When you hire a music major, you can be sure that we’ve spent countless evenings in the practice room (or the kitchens, the bedrooms, a tiny sound­proof closet we created so our neighbors would stop banging on our door at 2 o’clock in the morning) perfecting small passages of music. One or two measures at a time, note by note, agonizing line by agonizing line. Why? Because we know that those minute details are parts of the larger plan: The show. The performance. The product we sell to our customers – the audience.

Our moments on stage are where we make it look like it takes nothing to perform at this level. It’s the same at work: We set goals for the day, knowing that if we can perfect the seamlessness of the little details in our job, the show will go on, the customers will be pleased, and it will look effortless. But what happens in the inevitable moments where we can’t manage to make it look effortless? Where the cards just weren’t in our favor, and despite our best effort, we came up short?

We use our failures to fuel our success

After each course in musical performance as a music major, you have to face a jury. Sleep deprived, nerves on end, we stand in front of a panel of esteemed music scholars and faculty, and lay our best performance out for them to judge. No one ever gets a gold star. No one gets a note that says “Congratulations, you have mastered everything that your instrument has to offer, now here’s a job and a trophy.” We gratefully accept constructive criticism and feedback that is designed to help us improve, to be the best musicians we can be – because it is a highly competitive field.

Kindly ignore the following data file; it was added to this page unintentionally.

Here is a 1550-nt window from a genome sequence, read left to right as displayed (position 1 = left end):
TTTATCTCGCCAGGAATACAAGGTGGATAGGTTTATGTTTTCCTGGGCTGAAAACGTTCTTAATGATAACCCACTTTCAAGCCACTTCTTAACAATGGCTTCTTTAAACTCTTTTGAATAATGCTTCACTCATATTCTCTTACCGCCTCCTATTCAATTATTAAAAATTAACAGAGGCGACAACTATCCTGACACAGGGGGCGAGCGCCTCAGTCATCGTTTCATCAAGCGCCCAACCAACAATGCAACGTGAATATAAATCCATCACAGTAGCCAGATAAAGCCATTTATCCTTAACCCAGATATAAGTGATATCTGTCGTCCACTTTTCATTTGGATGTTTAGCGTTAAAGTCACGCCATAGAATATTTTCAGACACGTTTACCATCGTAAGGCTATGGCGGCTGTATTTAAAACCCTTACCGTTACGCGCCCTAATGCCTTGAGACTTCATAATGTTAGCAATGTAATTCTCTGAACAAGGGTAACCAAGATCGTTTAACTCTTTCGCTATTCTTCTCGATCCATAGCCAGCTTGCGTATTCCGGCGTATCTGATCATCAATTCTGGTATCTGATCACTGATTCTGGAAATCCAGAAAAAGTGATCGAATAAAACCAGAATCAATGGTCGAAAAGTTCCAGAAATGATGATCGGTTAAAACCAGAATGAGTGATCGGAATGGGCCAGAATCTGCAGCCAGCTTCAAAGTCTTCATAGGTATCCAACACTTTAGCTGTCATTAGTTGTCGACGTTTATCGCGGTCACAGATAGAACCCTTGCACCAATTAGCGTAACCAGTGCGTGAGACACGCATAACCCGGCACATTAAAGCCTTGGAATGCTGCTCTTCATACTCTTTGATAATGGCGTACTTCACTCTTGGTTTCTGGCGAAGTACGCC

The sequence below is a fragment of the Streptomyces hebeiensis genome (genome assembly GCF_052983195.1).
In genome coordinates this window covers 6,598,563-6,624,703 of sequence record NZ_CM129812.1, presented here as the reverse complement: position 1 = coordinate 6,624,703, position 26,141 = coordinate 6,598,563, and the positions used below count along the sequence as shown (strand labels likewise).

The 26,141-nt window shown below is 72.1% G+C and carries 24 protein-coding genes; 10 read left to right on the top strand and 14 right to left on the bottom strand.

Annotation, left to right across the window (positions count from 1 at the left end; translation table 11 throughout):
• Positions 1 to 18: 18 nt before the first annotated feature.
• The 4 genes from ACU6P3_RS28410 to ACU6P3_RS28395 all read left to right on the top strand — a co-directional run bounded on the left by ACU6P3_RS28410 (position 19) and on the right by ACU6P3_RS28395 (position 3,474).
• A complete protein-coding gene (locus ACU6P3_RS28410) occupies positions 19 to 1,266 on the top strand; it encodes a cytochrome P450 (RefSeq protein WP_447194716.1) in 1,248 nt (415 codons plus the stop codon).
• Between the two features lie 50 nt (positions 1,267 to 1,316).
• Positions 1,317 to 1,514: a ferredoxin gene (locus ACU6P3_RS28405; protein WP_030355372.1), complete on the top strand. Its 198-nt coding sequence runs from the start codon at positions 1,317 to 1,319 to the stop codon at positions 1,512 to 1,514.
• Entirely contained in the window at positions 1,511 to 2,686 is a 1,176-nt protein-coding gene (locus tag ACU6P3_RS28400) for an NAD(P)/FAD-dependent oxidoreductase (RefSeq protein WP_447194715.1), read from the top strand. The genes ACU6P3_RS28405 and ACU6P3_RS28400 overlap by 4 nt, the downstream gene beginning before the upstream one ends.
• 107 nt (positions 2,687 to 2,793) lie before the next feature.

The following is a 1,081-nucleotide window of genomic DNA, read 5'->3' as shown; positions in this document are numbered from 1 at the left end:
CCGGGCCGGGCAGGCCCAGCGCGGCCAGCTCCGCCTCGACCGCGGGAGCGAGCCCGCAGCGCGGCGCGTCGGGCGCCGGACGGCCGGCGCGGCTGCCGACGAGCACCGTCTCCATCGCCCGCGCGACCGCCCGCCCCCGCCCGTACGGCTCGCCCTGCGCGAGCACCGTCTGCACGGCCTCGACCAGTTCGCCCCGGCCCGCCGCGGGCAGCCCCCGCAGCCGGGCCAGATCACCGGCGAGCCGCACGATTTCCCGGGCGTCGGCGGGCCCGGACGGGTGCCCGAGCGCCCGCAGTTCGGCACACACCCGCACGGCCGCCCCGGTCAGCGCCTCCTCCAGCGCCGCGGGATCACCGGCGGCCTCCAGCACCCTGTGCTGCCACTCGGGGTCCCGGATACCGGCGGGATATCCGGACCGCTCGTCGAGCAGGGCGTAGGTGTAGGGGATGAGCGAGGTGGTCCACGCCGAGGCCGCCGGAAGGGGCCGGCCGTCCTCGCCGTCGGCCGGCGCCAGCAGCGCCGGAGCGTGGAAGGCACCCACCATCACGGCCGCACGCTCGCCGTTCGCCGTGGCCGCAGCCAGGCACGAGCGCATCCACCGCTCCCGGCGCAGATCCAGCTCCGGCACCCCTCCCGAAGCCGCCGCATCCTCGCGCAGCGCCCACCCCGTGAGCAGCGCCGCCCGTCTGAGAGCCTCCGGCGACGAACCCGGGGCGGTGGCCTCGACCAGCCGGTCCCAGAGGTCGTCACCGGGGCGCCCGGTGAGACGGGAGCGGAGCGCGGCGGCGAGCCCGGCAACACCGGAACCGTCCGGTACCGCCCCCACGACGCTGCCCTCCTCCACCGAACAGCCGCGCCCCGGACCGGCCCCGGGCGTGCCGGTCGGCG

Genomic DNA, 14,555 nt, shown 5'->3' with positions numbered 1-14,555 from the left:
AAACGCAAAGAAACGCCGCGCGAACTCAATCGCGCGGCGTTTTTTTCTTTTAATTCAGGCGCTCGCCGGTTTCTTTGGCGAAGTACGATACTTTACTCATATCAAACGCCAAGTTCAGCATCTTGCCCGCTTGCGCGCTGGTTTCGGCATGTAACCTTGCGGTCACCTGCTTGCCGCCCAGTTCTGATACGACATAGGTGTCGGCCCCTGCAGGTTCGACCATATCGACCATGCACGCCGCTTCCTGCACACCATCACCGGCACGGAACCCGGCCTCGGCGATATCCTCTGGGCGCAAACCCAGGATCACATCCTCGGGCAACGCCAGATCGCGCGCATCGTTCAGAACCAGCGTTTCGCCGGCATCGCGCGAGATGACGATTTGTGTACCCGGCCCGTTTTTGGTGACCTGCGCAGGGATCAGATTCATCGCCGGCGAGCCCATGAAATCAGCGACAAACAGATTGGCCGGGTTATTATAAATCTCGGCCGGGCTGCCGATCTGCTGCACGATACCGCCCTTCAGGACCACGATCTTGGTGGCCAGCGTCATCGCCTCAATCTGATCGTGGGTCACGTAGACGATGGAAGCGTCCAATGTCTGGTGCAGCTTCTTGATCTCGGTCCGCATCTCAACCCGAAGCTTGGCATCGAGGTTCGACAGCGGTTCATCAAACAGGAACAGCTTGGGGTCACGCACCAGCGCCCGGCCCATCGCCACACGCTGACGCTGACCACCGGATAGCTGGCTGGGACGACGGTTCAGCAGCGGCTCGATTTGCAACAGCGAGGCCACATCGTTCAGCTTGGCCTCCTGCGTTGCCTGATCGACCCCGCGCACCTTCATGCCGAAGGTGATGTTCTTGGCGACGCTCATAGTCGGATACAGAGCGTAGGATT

We know, too, that it would be a disservice to us if our instructors were to say, “Well, this is the best that you can do. You’ve gone as far as you can go.” As much as we shudder to hear criticism (just like anyone else)­ we crave it because it gives us guidance in how to reach the next level of success. It’s the same in business; we welcome the performance review, the opportunity to hear what we’ve done well and how we can do even better. Music majors are never satisfied with yesterday’s performance; each one must be even better than the last. We compete against ourselves constantly, and we know that if we don’t make the rest of the orchestra look good, we look worse.

Ultimately, you want employees who treat their work like a masterpiece and an extension of their creative and professional abilities. Not every job is as challenging as Bach, but every note matters.

The truth is, I love music, but I love business more. Choosing not to be a professional musician doesn’t mean that I failed at music; I succeeded at it for over eighteen years, and have now decided that it’s time to explore other fields I find equally engaging. There are others out there like me—the creatives with entrepreneurial hearts, who might be too afraid to turn the car around and switch careers, and It’s my hope that HR can change the hiring algorithm to not filter us out before we have a chance to demonstrate just how well we can perform in a business environment.

Because if there’s truly one thing we excel it, it’s performance.

Katie Jahangiri is a life-long violinist turned roller derby player residing in Denton, TX. When she’s not on the flat-track, you can find her writing, curating a mildly excessive record collection, and inventing dance moves. She secretly hopes that Spelling Bees will become socially acceptable for adults, and that they’ll make just one more season of The Newsroom. Follow her on Instagram @katie_jaha